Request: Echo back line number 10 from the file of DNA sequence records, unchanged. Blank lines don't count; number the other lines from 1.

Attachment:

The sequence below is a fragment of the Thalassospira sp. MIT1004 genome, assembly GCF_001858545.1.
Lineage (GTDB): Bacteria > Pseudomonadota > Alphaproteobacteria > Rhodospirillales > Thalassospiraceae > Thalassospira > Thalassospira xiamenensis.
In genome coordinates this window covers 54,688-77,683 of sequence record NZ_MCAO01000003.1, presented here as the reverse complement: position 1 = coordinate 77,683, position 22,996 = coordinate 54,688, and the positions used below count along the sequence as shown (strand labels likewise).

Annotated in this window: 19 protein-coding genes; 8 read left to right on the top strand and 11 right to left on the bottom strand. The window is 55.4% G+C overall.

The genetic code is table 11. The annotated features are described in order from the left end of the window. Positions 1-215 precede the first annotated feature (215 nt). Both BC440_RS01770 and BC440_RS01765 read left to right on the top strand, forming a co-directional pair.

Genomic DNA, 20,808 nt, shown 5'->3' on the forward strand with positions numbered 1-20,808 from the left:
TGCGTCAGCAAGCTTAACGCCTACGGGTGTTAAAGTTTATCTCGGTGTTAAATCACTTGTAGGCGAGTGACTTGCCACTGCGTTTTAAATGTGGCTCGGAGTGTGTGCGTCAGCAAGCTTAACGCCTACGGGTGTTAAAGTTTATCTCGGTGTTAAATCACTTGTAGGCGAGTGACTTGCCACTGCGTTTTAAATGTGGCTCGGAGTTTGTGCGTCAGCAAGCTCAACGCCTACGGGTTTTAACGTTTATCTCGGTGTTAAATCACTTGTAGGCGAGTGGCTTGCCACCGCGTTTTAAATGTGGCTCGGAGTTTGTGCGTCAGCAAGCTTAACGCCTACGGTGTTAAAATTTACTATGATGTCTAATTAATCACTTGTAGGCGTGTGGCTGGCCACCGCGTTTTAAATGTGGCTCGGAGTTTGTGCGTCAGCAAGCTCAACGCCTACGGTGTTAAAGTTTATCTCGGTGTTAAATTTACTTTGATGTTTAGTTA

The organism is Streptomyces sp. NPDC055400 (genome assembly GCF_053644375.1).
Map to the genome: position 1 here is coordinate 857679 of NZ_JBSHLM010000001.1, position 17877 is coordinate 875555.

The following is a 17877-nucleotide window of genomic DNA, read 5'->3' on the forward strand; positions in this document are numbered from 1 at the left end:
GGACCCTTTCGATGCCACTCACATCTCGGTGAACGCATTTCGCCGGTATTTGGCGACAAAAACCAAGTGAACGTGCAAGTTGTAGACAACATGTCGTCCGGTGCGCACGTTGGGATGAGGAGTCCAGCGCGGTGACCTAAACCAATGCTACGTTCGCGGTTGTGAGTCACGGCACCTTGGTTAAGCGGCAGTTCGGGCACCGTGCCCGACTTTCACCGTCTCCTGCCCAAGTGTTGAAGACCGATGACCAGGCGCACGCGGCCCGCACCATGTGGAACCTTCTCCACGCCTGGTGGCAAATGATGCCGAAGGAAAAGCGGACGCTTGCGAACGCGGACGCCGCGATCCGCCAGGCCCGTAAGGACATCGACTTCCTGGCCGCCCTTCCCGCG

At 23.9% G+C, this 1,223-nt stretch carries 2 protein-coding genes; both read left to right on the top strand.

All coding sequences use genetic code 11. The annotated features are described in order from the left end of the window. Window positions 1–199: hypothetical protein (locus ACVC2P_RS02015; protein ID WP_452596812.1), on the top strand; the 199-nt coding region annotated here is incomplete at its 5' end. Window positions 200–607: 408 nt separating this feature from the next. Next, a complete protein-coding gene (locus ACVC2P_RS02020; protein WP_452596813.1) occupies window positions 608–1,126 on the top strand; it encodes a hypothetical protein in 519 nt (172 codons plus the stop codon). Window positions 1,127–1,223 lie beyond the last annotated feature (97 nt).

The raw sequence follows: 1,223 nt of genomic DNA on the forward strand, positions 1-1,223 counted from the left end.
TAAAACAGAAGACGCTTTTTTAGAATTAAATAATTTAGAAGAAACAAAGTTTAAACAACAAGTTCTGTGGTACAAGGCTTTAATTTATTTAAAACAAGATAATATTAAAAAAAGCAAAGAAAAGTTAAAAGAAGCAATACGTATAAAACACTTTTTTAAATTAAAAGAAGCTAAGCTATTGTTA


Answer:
The following is a 17877-nucleotide window of genomic DNA, read 5'->3' on the forward strand; positions in this document are numbered from 1 at the left end: